“I HATE YOU and I’m leaving home.” Is there a parent of teenagers who hasn’t heard those words? We only have two choices when we get that message (or one like it) from our teens. The easy choice is to make it about me. But it isn’t about you. It is as impersonal as when your newborn cried for food. We make those events personal because we’re so invested in our parenting — but take a step back, here’s some perspective:
Teens are hard-wired to oscillate wildly between two selves, the adult self (who they are becoming) and the baby self (who they have been). This oscillation is as inevitable a part of their development as puberty; it isn’t pretty.
The adult self is the one they trot out away from home. The adult self goes to a friend’s house for dinner, says please and thank you and offers to wash the dishes. When you hear about that you wonder: Is that my kid?
The baby self is the one you know better, the self more likely to appear when your teen is with you. In fact there’s an inevitable bounce back: After working hard at being the adult self away from home, when a teen comes home, the baby self often reappears with a vengeance. Where the adult self is calm, co-operative, helpful, thoughtful and rational, the baby self is selfish, lazy and cannot be reasoned with.
The toughest aspect of this violent shifting between baby and adult self is predictable: Set a limit or say no to a teen, and the baby self is in the driver’s seat. It doesn’t matter what the limit is (curfews, computers or chores) or what you say no to (parties, cars or money), the baby self has the same reaction: The teen version of a two-year-old having a tantrum. Say no to a teen and they sulk, they yell, they whine. They repeat, ad nauseam, all the irrational reasons why you’re wrong.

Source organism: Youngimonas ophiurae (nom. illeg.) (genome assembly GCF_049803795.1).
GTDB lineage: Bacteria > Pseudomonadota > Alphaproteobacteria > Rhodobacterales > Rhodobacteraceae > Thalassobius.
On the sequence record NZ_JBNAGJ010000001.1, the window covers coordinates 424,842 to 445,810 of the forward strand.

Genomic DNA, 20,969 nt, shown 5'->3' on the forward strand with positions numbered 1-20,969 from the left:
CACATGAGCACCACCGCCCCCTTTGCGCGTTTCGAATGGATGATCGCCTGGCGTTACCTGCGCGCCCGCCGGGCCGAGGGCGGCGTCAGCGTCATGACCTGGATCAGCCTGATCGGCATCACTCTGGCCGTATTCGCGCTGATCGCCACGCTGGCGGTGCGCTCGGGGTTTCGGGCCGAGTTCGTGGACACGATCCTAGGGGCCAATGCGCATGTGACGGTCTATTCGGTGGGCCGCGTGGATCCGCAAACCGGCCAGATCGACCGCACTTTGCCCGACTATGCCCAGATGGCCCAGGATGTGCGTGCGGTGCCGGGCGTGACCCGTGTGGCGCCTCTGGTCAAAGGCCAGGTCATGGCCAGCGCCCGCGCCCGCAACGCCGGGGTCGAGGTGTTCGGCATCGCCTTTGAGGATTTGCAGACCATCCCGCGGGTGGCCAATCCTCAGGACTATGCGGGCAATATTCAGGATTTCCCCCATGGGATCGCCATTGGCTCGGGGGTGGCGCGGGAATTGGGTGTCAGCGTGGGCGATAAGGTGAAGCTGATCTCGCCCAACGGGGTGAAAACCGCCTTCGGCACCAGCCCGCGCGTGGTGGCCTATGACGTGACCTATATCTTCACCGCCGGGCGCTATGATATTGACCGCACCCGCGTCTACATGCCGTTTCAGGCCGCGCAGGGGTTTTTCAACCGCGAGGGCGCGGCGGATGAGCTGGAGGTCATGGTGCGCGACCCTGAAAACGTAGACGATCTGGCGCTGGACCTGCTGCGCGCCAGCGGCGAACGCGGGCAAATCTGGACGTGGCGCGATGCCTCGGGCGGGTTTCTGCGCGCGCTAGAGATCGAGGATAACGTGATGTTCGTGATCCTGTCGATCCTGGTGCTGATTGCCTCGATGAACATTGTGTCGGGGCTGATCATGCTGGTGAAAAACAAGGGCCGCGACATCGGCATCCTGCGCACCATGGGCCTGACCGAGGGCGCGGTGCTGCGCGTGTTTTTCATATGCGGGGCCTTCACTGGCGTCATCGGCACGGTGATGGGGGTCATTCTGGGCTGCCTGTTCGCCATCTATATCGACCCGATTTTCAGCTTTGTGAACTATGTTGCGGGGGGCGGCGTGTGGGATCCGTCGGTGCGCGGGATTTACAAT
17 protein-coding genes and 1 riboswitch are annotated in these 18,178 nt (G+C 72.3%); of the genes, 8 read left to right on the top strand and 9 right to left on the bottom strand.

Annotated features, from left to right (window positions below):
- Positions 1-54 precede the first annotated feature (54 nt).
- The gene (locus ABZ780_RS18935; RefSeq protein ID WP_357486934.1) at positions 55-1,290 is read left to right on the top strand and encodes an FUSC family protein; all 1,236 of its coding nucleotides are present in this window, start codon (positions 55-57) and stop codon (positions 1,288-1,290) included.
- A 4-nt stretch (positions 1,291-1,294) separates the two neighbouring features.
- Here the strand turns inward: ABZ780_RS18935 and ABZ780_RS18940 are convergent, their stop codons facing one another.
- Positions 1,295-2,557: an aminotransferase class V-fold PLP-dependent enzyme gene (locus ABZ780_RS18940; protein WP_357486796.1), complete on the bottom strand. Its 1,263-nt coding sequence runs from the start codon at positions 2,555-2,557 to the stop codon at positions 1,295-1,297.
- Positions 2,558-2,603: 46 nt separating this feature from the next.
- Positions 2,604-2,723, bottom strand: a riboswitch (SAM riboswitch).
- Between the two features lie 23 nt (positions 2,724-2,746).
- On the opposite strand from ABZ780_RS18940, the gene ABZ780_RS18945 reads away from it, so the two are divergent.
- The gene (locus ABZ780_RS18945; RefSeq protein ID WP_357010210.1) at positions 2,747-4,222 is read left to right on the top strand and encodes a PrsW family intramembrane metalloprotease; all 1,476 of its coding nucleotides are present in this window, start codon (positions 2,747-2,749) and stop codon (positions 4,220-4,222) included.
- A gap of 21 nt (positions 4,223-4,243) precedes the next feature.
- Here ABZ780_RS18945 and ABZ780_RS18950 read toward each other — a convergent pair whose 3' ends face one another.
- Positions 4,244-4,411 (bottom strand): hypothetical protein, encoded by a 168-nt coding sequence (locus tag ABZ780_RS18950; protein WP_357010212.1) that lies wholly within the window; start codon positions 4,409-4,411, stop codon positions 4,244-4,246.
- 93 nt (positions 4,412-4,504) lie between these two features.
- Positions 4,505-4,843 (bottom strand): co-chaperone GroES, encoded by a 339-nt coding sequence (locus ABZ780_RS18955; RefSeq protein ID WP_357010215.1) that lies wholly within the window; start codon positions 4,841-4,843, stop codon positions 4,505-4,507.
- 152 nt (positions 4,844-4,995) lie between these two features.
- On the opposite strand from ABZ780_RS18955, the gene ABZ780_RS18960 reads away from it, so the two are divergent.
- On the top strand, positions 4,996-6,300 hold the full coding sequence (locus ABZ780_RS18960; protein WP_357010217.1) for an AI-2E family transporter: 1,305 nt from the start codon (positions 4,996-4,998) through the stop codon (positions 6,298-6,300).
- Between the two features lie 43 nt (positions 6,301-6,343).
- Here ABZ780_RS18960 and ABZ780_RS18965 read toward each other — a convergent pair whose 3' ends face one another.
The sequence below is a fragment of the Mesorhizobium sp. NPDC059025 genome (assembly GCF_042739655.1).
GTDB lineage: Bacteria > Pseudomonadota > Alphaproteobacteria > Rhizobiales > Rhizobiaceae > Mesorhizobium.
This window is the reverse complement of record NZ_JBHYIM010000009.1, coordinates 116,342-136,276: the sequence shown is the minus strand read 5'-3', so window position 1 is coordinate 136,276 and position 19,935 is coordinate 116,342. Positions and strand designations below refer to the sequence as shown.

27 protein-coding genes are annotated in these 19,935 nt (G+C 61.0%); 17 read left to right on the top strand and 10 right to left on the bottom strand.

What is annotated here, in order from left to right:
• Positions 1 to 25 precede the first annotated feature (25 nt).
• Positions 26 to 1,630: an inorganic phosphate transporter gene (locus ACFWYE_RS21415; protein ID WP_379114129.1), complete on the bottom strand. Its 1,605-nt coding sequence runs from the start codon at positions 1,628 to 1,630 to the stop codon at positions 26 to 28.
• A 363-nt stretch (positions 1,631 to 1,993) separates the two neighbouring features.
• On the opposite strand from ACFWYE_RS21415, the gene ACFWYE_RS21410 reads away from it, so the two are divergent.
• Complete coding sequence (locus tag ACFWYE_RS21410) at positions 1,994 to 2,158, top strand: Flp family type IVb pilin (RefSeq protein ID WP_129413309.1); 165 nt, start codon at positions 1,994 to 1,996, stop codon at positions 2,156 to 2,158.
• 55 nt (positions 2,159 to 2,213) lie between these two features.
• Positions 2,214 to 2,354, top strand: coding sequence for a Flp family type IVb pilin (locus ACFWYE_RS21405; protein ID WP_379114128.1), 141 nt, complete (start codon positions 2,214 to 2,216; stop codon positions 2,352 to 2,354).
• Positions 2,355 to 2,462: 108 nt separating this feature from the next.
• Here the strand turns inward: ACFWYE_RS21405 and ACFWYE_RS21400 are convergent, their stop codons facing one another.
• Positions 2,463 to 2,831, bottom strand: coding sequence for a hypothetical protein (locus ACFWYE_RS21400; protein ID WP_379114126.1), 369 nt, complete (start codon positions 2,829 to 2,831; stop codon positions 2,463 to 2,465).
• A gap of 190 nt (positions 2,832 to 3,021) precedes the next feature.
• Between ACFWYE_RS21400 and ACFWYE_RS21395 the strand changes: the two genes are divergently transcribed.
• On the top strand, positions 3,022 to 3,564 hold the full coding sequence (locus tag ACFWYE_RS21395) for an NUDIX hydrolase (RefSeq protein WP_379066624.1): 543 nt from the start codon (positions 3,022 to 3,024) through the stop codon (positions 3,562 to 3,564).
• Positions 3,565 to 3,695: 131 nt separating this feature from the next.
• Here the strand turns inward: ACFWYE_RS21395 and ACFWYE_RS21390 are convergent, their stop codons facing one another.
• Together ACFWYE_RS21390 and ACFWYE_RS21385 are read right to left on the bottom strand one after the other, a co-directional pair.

You explain. The baby self pushes back. You explain again. The baby self repeats the push back. You explain again. Your teen pushes back again. The fourth time, your patience frays and you get mad. Which is fuel to the baby self’s fire. Now you’re in a fight that you’ll regret later.
This was a 100 per cent preventable fight. Here’s how:
Every time you set a limit for a teen or say no, the baby self will rear its ugly head, will fight you on it ad nauseam, and can’t let go. After the second time of explaining yourself and defending your decision, if you stay in that conversation, you will get mad, which will not do your relationship any good.
Instead: After you’ve been around the block twice on the subject, leave the room. It sounds awful, but is about 10 times better than yelling at your beloved child, which is the only place it’s going if you stay in the room. On the way out the door, you might say: “We’re done here.” You then need to ignore the teen’s anguished wailing and keep walking. Remind yourself that you have just committed a great act of parental love, that this isn’t about you, and without you there to fight with, the baby self will run out of gas. And likely comply.
The hardest thing here is to accept that, when you try to convince your child why you’re laying down the law, no matter how many times or how logically you say it, your teen still won’t get it. The baby self can’t get it because the baby self isn’t listening. They can’t. Not until they’re about 21.
The nugget of gold here is your relationship with your teen — which you want to preserve and nurture. Yelling at your teen isn’t going to get you there. Where screaming erodes love, laying down the law has no deleterious effects on your relationship. It takes a grown-up to stay calm under these circumstances.
Parenting teens is not for the faint of heart.
Get an iron will and some self control.
Parenting columnist Joanne Kates is the director of Camp Arowhon in Algonquin Park where she teaches 150 staff to parent effectively and acts as “Mom” to 300 kids at a time, every summer.